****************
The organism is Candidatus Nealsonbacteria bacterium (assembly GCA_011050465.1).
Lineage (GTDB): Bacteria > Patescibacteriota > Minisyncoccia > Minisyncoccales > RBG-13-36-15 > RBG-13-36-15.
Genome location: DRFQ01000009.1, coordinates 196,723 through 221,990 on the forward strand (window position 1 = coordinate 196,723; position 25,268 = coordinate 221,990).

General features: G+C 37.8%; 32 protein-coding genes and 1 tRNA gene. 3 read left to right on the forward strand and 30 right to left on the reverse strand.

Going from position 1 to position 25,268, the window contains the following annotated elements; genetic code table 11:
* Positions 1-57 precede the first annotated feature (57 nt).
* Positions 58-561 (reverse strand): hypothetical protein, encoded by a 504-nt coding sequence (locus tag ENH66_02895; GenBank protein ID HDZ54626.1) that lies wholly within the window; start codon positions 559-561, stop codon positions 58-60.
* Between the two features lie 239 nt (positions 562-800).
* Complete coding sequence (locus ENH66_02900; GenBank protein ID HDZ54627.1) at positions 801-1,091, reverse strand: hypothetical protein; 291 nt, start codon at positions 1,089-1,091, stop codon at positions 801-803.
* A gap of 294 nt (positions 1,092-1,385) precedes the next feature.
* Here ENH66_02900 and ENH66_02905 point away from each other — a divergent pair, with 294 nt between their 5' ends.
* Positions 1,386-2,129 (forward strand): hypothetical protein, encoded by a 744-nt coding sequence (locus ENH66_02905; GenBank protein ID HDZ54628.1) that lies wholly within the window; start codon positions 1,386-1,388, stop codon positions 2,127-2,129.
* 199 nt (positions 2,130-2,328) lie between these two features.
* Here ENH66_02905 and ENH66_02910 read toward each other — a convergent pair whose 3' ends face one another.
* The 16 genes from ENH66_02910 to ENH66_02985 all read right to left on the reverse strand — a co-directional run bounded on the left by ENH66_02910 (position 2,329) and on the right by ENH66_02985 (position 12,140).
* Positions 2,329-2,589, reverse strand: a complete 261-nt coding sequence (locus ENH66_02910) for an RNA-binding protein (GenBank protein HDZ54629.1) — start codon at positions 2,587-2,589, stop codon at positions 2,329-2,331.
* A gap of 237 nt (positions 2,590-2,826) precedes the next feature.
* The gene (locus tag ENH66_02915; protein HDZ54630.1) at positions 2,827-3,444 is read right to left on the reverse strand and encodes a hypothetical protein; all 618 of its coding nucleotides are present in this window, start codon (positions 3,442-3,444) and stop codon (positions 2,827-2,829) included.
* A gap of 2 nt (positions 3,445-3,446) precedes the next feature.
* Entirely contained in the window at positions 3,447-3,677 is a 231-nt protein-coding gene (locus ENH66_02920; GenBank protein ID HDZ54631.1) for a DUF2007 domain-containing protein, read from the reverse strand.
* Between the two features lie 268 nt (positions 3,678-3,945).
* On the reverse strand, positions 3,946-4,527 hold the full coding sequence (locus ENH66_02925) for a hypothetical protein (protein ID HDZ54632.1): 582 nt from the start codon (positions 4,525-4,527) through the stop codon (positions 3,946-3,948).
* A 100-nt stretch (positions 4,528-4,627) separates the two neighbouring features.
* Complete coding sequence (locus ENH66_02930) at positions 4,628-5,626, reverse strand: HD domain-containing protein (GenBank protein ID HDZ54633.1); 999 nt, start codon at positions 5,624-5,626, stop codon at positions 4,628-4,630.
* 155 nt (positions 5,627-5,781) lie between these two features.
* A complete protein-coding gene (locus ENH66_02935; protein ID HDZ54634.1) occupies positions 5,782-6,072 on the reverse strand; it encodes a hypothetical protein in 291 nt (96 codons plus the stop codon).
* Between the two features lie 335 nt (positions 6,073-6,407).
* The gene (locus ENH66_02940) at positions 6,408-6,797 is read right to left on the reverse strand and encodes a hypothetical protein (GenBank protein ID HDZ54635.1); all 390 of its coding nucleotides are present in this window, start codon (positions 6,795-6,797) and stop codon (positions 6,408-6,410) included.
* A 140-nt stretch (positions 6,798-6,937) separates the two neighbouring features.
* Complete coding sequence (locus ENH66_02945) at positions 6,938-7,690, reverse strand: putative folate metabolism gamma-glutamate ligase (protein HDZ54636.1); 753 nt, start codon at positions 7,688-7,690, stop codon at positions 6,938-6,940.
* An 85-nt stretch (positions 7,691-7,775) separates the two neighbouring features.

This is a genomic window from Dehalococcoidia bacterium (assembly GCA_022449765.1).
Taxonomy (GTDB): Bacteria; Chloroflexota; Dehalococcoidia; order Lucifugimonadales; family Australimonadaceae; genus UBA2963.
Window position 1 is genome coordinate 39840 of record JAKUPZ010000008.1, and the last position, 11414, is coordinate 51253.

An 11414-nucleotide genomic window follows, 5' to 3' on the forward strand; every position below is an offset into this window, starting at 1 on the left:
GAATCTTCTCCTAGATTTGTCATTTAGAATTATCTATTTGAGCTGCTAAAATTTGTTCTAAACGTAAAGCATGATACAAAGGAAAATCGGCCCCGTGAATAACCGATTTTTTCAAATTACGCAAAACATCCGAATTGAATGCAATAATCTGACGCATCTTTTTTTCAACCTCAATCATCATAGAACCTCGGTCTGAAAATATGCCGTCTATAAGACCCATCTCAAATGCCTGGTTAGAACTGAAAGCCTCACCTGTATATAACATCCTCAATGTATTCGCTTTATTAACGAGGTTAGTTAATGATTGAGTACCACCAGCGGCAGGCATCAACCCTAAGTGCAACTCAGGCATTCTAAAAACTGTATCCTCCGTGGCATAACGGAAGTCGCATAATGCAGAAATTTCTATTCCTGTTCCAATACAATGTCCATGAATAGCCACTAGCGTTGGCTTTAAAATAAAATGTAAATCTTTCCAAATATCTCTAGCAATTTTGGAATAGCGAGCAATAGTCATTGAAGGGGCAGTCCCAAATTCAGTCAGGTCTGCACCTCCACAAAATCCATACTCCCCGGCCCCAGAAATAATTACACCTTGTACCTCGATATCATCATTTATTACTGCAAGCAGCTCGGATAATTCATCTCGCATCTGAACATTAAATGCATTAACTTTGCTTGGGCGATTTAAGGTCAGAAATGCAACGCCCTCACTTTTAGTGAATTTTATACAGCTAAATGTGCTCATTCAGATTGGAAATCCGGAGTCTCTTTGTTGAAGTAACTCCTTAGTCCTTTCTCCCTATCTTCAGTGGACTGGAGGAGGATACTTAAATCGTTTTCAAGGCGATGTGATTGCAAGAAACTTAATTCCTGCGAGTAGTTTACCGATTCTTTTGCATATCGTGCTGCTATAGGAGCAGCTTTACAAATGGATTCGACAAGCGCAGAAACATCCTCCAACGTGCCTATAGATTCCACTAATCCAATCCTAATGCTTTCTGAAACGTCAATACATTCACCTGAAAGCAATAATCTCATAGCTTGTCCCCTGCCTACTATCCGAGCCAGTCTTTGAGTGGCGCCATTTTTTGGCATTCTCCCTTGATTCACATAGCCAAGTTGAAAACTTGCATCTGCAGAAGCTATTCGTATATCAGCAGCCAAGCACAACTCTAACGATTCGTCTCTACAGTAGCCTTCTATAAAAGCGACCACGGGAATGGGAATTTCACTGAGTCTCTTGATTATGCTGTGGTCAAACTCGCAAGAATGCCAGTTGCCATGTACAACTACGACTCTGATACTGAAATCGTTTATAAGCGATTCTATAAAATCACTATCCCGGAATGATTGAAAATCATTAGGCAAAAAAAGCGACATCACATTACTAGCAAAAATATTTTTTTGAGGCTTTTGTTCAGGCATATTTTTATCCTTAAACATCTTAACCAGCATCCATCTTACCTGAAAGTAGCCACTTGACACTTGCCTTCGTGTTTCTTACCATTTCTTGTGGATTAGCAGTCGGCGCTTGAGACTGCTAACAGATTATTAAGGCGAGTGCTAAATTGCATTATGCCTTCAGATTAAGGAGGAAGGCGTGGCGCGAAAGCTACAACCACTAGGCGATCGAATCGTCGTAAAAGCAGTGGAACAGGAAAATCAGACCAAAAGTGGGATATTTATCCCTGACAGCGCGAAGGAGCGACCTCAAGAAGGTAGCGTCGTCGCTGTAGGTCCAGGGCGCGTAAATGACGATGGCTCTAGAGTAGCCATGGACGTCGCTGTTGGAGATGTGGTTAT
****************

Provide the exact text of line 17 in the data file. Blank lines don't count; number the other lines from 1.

* A gap of 237 nt (positions 2,590-2,826) precedes the next feature.